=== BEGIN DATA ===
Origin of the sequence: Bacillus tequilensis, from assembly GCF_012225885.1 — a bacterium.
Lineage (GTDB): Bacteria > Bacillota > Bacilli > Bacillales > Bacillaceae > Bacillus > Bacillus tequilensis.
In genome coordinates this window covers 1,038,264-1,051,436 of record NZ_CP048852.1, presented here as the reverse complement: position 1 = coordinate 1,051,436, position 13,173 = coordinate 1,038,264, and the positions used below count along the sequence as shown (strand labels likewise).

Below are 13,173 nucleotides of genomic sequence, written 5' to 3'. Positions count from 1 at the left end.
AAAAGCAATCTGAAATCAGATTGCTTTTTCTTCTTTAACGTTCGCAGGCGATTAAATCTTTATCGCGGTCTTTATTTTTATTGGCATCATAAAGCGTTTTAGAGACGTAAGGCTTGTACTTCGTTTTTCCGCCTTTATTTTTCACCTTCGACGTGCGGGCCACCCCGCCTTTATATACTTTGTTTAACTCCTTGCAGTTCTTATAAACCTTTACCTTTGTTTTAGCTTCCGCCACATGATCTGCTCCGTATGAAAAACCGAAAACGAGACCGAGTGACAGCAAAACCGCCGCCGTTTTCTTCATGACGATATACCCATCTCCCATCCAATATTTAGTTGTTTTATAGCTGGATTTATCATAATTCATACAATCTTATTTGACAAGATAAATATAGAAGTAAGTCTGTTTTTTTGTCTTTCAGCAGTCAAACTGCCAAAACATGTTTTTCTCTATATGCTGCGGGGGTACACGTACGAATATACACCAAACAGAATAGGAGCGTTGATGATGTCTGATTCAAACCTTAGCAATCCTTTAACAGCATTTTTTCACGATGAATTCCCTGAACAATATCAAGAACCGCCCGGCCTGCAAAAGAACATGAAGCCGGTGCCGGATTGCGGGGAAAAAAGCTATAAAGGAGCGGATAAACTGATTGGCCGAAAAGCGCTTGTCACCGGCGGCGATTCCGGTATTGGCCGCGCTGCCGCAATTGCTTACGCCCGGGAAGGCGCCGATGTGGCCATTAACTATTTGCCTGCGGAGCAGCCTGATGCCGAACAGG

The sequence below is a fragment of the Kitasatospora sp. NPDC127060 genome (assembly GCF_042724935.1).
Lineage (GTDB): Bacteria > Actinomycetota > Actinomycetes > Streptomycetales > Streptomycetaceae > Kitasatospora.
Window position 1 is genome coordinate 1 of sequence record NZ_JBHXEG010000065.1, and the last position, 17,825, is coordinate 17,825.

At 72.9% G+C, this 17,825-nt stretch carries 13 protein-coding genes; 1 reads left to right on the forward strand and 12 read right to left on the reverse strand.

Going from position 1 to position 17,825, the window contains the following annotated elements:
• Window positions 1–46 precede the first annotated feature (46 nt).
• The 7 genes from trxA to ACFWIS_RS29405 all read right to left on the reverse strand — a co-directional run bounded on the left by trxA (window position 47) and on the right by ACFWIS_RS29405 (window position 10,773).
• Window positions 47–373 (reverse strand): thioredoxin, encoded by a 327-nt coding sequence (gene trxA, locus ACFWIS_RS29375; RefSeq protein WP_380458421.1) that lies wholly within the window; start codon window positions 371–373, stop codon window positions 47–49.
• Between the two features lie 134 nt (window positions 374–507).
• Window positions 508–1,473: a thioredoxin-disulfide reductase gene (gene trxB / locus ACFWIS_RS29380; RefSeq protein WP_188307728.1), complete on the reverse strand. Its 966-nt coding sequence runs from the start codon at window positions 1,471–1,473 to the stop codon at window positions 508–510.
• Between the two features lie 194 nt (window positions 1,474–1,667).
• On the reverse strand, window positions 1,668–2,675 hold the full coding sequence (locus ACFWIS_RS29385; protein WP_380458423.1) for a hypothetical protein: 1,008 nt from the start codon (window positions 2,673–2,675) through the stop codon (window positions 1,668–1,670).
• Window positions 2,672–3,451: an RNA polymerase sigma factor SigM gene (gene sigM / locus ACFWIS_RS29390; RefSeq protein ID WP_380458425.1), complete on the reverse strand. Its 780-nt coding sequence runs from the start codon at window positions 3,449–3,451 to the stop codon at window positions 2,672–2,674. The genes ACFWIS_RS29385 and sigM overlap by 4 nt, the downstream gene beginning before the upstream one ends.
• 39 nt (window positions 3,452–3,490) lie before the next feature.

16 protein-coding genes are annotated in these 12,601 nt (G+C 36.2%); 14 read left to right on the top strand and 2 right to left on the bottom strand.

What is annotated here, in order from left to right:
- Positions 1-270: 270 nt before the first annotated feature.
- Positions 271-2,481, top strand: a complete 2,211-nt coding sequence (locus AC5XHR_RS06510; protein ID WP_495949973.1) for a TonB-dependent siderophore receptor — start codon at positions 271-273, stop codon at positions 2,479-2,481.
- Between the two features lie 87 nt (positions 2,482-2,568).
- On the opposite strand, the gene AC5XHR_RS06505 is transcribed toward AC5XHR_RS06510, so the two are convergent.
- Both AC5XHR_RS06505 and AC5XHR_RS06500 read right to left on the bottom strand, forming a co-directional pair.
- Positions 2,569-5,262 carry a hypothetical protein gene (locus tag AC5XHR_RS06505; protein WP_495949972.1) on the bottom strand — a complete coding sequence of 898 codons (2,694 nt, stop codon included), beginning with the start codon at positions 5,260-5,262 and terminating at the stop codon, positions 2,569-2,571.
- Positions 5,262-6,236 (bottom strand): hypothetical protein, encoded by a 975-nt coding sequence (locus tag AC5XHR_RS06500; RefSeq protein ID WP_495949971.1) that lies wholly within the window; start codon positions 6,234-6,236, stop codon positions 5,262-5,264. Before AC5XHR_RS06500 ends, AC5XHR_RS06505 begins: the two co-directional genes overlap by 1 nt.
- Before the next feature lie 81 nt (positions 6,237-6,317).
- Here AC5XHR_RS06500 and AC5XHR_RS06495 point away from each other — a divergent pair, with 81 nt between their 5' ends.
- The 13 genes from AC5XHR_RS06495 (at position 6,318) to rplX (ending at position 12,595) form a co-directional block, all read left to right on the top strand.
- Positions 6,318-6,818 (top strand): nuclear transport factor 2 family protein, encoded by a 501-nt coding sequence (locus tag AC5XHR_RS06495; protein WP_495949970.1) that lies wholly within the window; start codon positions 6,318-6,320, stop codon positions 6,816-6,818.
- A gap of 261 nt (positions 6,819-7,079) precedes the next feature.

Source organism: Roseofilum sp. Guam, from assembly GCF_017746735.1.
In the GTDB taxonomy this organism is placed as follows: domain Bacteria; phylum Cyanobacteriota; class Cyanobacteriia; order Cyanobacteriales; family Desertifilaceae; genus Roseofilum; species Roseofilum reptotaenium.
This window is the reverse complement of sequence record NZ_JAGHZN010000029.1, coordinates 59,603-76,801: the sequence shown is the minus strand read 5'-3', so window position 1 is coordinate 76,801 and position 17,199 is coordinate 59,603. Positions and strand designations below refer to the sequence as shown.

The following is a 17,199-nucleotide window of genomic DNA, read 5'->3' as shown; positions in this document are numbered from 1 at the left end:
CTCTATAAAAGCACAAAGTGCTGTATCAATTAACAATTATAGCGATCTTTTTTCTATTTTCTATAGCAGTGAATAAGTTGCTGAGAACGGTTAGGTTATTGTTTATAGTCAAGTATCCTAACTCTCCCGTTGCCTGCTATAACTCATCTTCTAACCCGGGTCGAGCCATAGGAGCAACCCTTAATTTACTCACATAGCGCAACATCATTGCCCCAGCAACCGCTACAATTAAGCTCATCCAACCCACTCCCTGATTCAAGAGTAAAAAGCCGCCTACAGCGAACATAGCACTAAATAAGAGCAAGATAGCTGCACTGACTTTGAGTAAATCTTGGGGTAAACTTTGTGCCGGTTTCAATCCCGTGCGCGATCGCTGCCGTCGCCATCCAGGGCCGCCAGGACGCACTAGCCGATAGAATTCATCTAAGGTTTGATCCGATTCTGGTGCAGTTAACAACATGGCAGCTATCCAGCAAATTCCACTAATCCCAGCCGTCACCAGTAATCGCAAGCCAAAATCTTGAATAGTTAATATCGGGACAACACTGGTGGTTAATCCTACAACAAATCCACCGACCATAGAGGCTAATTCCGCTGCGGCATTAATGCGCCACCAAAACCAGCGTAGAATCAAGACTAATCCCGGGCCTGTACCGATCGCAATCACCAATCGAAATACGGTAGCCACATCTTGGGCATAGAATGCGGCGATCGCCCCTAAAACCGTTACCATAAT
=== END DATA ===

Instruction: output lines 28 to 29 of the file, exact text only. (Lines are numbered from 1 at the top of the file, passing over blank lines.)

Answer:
- Positions 5,262-6,236 (bottom strand): hypothetical protein, encoded by a 975-nt coding sequence (locus tag AC5XHR_RS06500; RefSeq protein ID WP_495949971.1) that lies wholly within the window; start codon positions 6,234-6,236, stop codon positions 5,262-5,264. Before AC5XHR_RS06500 ends, AC5XHR_RS06505 begins: the two co-directional genes overlap by 1 nt.
- Before the next feature lie 81 nt (positions 6,237-6,317).